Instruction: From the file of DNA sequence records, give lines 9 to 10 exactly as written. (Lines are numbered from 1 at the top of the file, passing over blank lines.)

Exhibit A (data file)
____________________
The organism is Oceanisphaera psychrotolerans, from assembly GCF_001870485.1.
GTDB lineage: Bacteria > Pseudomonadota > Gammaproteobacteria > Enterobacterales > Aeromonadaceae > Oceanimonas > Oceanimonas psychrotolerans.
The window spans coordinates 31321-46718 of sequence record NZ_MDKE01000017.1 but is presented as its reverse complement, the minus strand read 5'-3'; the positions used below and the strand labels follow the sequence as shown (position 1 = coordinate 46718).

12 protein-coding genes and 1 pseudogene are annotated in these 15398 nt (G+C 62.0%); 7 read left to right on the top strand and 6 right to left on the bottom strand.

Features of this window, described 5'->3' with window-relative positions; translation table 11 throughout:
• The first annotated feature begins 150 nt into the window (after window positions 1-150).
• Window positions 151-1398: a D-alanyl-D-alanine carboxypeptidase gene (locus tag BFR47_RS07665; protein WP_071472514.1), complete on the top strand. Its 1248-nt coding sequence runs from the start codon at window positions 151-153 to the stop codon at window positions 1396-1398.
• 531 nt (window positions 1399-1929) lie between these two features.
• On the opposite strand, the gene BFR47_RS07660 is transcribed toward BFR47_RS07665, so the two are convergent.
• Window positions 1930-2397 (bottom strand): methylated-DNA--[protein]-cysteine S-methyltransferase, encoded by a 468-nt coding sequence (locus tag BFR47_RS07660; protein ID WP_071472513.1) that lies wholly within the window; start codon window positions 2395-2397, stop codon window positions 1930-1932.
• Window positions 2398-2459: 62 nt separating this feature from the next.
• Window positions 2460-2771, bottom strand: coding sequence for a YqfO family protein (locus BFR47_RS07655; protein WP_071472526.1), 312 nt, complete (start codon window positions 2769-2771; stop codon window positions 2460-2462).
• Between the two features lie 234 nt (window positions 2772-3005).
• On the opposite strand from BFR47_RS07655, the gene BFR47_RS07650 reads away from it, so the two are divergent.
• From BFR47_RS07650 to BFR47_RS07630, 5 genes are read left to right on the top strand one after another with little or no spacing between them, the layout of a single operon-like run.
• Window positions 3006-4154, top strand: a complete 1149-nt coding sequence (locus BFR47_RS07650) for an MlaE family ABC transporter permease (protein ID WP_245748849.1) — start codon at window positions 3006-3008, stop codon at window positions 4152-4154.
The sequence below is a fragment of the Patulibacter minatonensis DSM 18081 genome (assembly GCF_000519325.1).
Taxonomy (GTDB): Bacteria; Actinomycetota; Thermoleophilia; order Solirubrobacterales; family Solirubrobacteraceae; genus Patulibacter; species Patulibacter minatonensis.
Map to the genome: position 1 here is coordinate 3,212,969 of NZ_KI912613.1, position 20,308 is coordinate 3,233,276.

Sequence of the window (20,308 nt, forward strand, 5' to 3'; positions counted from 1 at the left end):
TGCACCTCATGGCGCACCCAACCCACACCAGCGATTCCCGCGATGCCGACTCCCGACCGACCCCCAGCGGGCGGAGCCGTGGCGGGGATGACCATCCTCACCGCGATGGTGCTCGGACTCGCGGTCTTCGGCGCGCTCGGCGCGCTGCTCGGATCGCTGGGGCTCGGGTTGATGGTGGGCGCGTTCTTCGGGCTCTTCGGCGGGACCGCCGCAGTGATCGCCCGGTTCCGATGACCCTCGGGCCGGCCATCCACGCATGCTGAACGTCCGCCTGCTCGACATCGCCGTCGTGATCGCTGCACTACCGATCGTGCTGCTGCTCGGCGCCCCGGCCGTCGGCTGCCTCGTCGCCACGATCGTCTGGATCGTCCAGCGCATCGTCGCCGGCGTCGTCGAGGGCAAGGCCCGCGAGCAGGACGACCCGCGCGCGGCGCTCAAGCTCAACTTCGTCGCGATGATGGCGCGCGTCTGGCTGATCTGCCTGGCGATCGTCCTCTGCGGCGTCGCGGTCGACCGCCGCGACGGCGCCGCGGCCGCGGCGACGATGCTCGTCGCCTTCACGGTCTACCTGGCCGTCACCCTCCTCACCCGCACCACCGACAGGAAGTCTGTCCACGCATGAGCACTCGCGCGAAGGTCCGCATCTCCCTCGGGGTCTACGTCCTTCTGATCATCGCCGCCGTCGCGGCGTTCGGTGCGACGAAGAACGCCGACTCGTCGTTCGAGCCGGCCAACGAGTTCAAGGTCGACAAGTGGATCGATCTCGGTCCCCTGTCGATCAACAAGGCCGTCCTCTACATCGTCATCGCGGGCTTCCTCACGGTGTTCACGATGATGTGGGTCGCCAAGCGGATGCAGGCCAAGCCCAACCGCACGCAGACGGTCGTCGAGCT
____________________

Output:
• On the opposite strand, the gene BFR47_RS07660 is transcribed toward BFR47_RS07665, so the two are convergent.
• Window positions 1930-2397 (bottom strand): methylated-DNA--[protein]-cysteine S-methyltransferase, encoded by a 468-nt coding sequence (locus tag BFR47_RS07660; protein ID WP_071472513.1) that lies wholly within the window; start codon window positions 2395-2397, stop codon window positions 1930-1932.